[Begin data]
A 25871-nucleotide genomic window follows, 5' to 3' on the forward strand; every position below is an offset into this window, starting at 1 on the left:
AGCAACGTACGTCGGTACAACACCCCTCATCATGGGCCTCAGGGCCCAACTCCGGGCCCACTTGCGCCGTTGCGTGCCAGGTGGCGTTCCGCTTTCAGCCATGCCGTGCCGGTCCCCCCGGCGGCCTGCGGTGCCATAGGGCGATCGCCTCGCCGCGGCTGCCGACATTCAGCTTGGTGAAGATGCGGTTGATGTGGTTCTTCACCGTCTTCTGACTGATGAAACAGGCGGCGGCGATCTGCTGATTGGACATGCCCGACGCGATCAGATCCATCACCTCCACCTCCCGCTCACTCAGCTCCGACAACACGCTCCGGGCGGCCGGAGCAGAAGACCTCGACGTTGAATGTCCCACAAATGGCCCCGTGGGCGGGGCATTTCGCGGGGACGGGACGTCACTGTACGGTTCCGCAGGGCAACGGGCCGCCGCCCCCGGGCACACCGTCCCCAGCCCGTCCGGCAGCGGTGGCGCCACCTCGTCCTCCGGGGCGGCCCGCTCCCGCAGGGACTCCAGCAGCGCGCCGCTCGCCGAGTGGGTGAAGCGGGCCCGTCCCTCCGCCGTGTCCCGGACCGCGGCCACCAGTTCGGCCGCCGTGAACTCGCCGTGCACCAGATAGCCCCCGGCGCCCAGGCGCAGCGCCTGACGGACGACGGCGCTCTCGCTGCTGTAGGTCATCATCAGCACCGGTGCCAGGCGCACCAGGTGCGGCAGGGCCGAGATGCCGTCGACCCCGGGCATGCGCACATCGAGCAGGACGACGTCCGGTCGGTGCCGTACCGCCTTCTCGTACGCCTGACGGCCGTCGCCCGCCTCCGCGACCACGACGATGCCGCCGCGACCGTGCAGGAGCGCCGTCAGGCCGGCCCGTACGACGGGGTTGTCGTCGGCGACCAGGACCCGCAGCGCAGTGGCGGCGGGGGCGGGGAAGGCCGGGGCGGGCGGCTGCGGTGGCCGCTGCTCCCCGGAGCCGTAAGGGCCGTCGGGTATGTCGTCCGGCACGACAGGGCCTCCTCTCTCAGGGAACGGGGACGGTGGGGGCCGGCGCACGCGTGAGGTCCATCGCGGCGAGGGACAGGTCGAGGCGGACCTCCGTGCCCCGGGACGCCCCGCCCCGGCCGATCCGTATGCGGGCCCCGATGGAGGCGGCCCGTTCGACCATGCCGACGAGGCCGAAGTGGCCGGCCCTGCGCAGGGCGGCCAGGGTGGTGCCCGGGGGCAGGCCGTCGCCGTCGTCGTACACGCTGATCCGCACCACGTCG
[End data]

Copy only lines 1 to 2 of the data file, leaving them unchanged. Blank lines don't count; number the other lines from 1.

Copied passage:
A 25871-nucleotide genomic window follows, 5' to 3' on the forward strand; every position below is an offset into this window, starting at 1 on the left:
AGCAACGTACGTCGGTACAACACCCCTCATCATGGGCCTCAGGGCCCAACTCCGGGCCCACTTGCGCCGTTGCGTGCCAGGTGGCGTTCCGCTTTCAGCCATGCCGTGCCGGTCCCCCCGGCGGCCTGCGGTGCCATAGGGCGATCGCCTCGCCGCGGCTGCCGACATTCAGCTTGGTGAAGATGCGGTTGATGTGGTTCTTCACCGTCTTCTGACTGATGAAACAGGCGGCGGCGATCTGCTGATTGGACATGCCCGACGCGATCAGATCCATCACCTCCACCTCCCGCTCACTCAGCTCCGACAACACGCTCCGGGCGGCCGGAGCAGAAGACCTCGACGTTGAATGTCCCACAAATGGCCCCGTGGGCGGGGCATTTCGCGGGGACGGGACGTCACTGTACGGTTCCGCAGGGCAACGGGCCGCCGCCCCCGGGCACACCGTCCCCAGCCCGTCCGGCAGCGGTGGCGCCACCTCGTCCTCCGGGGCGGCCCGCTCCCGCAGGGACTCCAGCAGCGCGCCGCTCGCCGAGTGGGTGAAGCGGGCCCGTCCCTCCGCCGTGTCCCGGACCGCGGCCACCAGTTCGGCCGCCGTGAACTCGCCGTGCACCAGATAGCCCCCGGCGCCCAGGCGCAGCGCCTGACGGACGACGGCGCTCTCGCTGCTGTAGGTCATCATCAGCACCGGTGCCAGGCGCACCAGGTGCGGCAGGGCCGAGATGCCGTCGACCCCGGGCATGCGCACATCGAGCAGGACGACGTCCGGTCGGTGCCGTACCGCCTTCTCGTACGCCTGACGGCCGTCGCCCGCCTCCGCGACCACGACGATGCCGCCGCGACCGTGCAGGAGCGCCGTCAGGCCGGCCCGTACGACGGGGTTGTCGTCGGCGACCAGGACCCGCAGCGCAGTGGCGGCGGGGGCGGGGAAGGCCGGGGCGGGCGGCTGCGGTGGCCGCTGCTCCCCGGAGCCGTAAGGGCCGTCGGGTATGTCGTCCGGCACGACAGGGCCTCCTCTCTCAGGGAACGGGGACGGTGGGGGCCGGCGCACGCGTGAGGTCCATCGCGGCGAGGGACAGGTCGAGGCGGACCTCCGTGCCCCGGGACGCCCCGCCCCGGCCGATCCGTATGCGGGCCCCGATGGAGGCGGCCCGTTCGACCATGCCGACGAGGCCGAAGTGGCCGGCCCTGCGCAGGGCGGCCAGGGTGGTGCCCGGGGGCAGGCCGTCGCCGTCGTCGTACACGCTGATCCGCACCACGTCG